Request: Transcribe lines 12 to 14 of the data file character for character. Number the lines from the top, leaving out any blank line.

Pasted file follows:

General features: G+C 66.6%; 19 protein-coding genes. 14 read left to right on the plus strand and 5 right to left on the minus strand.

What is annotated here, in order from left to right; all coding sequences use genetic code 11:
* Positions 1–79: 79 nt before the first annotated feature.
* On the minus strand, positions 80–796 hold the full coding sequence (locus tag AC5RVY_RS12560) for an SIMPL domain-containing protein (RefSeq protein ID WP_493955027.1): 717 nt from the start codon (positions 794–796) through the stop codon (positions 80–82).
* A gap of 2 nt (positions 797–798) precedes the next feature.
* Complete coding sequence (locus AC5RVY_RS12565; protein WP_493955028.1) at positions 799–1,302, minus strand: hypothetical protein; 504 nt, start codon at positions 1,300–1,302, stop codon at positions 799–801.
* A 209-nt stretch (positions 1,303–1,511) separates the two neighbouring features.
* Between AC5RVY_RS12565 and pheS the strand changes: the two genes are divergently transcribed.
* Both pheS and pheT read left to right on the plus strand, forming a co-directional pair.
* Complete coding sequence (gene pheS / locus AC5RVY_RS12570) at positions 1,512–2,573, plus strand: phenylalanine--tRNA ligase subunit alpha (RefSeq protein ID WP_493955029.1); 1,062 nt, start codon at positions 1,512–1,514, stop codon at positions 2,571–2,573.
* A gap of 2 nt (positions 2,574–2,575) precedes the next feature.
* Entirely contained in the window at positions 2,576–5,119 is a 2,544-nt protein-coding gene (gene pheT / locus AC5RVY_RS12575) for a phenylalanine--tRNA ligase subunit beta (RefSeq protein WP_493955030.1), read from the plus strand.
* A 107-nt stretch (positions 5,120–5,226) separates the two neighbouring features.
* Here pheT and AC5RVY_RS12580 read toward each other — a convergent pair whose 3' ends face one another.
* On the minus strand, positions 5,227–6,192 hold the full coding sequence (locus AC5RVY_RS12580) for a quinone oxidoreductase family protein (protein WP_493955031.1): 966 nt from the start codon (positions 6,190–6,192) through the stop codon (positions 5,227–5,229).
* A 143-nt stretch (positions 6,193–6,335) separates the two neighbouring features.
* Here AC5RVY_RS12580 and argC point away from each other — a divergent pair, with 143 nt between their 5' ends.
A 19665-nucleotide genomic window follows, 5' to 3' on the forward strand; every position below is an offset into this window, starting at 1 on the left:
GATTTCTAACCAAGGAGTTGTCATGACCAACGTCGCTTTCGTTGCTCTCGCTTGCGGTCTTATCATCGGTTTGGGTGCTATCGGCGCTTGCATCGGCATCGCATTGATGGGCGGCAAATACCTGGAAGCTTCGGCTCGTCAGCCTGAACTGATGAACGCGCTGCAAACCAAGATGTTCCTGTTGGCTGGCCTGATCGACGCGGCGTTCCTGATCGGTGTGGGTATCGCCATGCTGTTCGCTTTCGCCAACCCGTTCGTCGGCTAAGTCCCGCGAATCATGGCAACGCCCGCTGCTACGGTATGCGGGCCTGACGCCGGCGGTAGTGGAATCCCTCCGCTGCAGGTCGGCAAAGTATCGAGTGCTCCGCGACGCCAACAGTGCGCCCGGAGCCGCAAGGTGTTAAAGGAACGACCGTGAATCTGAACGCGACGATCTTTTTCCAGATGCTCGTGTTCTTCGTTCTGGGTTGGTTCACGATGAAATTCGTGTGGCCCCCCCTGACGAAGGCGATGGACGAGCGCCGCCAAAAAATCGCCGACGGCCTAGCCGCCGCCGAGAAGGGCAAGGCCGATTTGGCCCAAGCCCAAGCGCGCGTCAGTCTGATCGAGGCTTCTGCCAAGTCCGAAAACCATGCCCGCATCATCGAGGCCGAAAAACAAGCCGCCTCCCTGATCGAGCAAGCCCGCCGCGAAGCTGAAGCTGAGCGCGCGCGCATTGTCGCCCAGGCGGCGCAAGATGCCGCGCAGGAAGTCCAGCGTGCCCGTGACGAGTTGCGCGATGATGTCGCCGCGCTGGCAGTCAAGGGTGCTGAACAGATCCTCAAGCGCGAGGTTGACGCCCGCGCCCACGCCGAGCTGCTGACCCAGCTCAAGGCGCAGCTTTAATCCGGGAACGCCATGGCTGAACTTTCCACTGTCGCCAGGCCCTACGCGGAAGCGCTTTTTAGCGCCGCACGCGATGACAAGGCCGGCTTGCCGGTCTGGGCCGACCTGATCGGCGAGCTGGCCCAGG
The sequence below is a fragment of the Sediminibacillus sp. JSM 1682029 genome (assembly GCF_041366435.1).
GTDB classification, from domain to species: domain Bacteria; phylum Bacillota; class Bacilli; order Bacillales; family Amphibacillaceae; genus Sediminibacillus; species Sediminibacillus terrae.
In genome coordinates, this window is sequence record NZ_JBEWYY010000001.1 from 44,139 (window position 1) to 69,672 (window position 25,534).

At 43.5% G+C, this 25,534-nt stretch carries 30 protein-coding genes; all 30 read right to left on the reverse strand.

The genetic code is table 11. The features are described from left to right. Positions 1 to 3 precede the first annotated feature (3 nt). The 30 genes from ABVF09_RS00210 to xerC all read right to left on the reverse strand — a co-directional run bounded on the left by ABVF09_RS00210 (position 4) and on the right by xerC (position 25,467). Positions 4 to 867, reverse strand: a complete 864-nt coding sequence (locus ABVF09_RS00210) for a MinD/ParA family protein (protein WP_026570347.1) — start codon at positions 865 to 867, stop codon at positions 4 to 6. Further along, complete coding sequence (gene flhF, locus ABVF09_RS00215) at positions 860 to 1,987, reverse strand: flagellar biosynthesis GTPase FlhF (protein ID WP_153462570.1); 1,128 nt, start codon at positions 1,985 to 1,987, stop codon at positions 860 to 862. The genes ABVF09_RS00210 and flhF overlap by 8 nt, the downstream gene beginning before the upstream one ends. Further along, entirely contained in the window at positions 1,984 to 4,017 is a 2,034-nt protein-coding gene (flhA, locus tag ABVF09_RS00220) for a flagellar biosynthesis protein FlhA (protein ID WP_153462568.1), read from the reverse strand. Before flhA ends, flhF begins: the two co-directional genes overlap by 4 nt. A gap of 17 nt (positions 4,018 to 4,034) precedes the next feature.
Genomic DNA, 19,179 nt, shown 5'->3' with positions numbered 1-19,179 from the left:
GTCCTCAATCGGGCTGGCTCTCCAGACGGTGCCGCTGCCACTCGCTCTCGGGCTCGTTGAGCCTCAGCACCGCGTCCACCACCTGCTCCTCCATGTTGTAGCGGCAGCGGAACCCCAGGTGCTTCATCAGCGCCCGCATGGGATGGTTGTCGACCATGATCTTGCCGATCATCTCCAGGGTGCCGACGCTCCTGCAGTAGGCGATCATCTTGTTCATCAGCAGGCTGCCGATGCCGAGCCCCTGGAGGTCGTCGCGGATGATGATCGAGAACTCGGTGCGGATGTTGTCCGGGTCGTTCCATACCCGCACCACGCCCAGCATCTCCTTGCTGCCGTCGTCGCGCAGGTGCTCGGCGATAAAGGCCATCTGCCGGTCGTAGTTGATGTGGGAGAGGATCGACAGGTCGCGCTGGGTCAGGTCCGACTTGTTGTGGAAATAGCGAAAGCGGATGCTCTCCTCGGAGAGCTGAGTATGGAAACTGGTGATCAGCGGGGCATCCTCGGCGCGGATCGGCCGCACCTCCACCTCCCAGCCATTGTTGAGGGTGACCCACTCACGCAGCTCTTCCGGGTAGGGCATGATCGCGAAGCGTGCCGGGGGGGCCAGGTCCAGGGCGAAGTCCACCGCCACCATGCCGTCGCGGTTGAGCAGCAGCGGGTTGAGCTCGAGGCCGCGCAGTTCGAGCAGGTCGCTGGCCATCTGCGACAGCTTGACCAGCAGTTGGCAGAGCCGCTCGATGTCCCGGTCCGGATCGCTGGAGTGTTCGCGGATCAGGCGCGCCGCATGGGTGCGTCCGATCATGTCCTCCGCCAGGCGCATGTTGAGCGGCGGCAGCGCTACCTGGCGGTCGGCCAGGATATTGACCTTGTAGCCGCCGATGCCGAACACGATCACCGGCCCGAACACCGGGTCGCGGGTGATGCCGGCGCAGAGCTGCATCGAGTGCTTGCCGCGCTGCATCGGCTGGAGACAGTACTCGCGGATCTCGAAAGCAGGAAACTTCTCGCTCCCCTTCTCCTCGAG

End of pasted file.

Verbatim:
* Entirely contained in the window at positions 2,576–5,119 is a 2,544-nt protein-coding gene (gene pheT / locus AC5RVY_RS12575) for a phenylalanine--tRNA ligase subunit beta (RefSeq protein WP_493955030.1), read from the plus strand.
* A 107-nt stretch (positions 5,120–5,226) separates the two neighbouring features.
* Here pheT and AC5RVY_RS12580 read toward each other — a convergent pair whose 3' ends face one another.